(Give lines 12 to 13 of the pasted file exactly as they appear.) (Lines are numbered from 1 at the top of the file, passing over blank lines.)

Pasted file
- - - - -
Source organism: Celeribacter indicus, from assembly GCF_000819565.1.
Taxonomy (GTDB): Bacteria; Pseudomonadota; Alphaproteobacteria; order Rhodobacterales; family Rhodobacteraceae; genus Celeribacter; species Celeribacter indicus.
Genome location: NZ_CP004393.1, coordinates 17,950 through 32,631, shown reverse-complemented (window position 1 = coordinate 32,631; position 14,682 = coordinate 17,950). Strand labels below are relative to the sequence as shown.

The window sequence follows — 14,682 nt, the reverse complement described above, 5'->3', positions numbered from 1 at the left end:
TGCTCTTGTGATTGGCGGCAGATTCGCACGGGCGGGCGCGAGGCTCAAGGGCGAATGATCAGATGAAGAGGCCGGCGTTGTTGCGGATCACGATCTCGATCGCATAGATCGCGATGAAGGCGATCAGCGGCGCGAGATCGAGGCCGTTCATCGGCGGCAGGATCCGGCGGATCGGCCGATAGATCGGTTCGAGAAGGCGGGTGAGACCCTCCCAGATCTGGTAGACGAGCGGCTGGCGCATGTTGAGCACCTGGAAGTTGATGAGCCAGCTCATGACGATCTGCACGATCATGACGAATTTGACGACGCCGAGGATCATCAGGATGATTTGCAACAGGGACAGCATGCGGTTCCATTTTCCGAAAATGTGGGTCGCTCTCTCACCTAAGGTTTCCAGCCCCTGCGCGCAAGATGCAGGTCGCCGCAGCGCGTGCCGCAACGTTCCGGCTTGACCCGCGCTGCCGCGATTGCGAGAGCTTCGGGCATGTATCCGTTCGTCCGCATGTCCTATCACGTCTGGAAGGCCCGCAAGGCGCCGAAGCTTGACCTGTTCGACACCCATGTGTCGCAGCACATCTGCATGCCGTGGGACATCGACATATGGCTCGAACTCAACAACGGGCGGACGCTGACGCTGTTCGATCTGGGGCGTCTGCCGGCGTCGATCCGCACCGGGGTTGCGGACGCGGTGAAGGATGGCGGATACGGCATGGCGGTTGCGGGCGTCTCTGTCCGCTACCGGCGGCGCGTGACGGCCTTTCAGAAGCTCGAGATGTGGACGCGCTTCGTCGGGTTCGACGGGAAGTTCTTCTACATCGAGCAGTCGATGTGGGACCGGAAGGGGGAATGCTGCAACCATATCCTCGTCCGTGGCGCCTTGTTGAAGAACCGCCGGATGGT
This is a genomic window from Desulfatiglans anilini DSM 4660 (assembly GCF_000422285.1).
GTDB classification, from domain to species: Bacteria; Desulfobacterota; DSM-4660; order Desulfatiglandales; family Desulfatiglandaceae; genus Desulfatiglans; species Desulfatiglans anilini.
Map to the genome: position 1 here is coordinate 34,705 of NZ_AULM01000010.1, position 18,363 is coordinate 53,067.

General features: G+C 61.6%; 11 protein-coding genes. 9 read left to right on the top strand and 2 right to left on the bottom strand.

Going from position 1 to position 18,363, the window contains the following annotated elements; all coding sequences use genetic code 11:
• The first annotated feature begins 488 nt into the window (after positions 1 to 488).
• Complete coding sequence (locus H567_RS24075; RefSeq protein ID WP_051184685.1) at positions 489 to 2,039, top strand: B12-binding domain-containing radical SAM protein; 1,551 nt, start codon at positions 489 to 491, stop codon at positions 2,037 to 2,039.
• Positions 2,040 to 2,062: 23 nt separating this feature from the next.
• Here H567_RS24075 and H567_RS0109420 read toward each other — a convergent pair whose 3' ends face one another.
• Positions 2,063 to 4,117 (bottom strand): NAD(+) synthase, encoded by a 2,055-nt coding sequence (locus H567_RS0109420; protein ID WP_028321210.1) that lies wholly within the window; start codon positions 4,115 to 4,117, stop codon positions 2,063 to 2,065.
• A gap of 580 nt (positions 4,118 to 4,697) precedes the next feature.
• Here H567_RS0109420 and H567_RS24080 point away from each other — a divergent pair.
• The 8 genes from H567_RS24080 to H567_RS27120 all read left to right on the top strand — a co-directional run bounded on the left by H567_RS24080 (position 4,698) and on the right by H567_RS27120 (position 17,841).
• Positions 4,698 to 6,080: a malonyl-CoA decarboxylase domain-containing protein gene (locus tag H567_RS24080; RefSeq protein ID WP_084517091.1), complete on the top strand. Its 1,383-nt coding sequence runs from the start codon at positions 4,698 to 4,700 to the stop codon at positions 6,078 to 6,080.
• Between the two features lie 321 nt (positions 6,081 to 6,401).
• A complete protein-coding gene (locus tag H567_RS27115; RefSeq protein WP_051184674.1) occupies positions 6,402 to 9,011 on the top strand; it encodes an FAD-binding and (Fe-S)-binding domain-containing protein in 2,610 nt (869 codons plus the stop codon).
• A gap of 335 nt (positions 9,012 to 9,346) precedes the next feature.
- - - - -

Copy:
• Complete coding sequence (locus H567_RS24075; RefSeq protein ID WP_051184685.1) at positions 489 to 2,039, top strand: B12-binding domain-containing radical SAM protein; 1,551 nt, start codon at positions 489 to 491, stop codon at positions 2,037 to 2,039.
• Positions 2,040 to 2,062: 23 nt separating this feature from the next.